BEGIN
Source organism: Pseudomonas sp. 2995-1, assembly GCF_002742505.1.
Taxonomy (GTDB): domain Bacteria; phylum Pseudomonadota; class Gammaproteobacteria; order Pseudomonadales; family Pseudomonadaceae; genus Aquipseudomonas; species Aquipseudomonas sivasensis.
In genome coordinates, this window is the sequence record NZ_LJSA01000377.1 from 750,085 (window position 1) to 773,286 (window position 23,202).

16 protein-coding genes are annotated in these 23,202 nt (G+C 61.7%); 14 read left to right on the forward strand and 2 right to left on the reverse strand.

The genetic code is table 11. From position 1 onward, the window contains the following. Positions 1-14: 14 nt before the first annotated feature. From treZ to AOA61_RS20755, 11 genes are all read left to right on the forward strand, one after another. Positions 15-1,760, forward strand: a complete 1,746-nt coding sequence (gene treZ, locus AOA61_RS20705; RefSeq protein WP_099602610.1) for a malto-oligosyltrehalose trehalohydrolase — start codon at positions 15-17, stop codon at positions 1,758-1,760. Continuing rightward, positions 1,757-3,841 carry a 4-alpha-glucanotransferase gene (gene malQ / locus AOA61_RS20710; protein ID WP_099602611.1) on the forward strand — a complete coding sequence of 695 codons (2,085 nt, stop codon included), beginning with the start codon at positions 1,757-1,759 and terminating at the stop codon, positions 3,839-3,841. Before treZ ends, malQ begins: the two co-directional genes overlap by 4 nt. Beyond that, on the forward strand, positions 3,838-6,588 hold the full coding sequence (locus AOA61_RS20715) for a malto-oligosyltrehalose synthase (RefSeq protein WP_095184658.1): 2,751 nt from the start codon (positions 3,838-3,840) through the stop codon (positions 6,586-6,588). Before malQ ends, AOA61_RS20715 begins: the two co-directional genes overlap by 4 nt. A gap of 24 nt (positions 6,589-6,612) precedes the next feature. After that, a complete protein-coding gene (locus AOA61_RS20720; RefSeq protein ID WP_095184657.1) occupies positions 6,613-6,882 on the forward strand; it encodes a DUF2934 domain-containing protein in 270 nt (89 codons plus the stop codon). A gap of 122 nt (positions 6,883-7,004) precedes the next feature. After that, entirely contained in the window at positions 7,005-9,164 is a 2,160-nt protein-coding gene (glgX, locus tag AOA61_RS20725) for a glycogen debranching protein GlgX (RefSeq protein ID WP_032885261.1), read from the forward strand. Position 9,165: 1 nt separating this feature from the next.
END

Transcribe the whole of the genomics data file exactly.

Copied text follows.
Source organism: Pseudomonas sp. 2995-1, assembly GCF_002742505.1.
Taxonomy (GTDB): domain Bacteria; phylum Pseudomonadota; class Gammaproteobacteria; order Pseudomonadales; family Pseudomonadaceae; genus Aquipseudomonas; species Aquipseudomonas sivasensis.
In genome coordinates, this window is the sequence record NZ_LJSA01000377.1 from 750,085 (window position 1) to 773,286 (window position 23,202).

16 protein-coding genes are annotated in these 23,202 nt (G+C 61.7%); 14 read left to right on the forward strand and 2 right to left on the reverse strand.

The genetic code is table 11. From position 1 onward, the window contains the following. Positions 1-14: 14 nt before the first annotated feature. From treZ to AOA61_RS20755, 11 genes are all read left to right on the forward strand, one after another. Positions 15-1,760, forward strand: a complete 1,746-nt coding sequence (gene treZ, locus AOA61_RS20705; RefSeq protein WP_099602610.1) for a malto-oligosyltrehalose trehalohydrolase — start codon at positions 15-17, stop codon at positions 1,758-1,760. Continuing rightward, positions 1,757-3,841 carry a 4-alpha-glucanotransferase gene (gene malQ / locus AOA61_RS20710; protein ID WP_099602611.1) on the forward strand — a complete coding sequence of 695 codons (2,085 nt, stop codon included), beginning with the start codon at positions 1,757-1,759 and terminating at the stop codon, positions 3,839-3,841. Before treZ ends, malQ begins: the two co-directional genes overlap by 4 nt. Beyond that, on the forward strand, positions 3,838-6,588 hold the full coding sequence (locus AOA61_RS20715) for a malto-oligosyltrehalose synthase (RefSeq protein WP_095184658.1): 2,751 nt from the start codon (positions 3,838-3,840) through the stop codon (positions 6,586-6,588). Before malQ ends, AOA61_RS20715 begins: the two co-directional genes overlap by 4 nt. A gap of 24 nt (positions 6,589-6,612) precedes the next feature. After that, a complete protein-coding gene (locus AOA61_RS20720; RefSeq protein ID WP_095184657.1) occupies positions 6,613-6,882 on the forward strand; it encodes a DUF2934 domain-containing protein in 270 nt (89 codons plus the stop codon). A gap of 122 nt (positions 6,883-7,004) precedes the next feature. After that, entirely contained in the window at positions 7,005-9,164 is a 2,160-nt protein-coding gene (glgX, locus tag AOA61_RS20725) for a glycogen debranching protein GlgX (RefSeq protein ID WP_032885261.1), read from the forward strand. Position 9,165: 1 nt separating this feature from the next.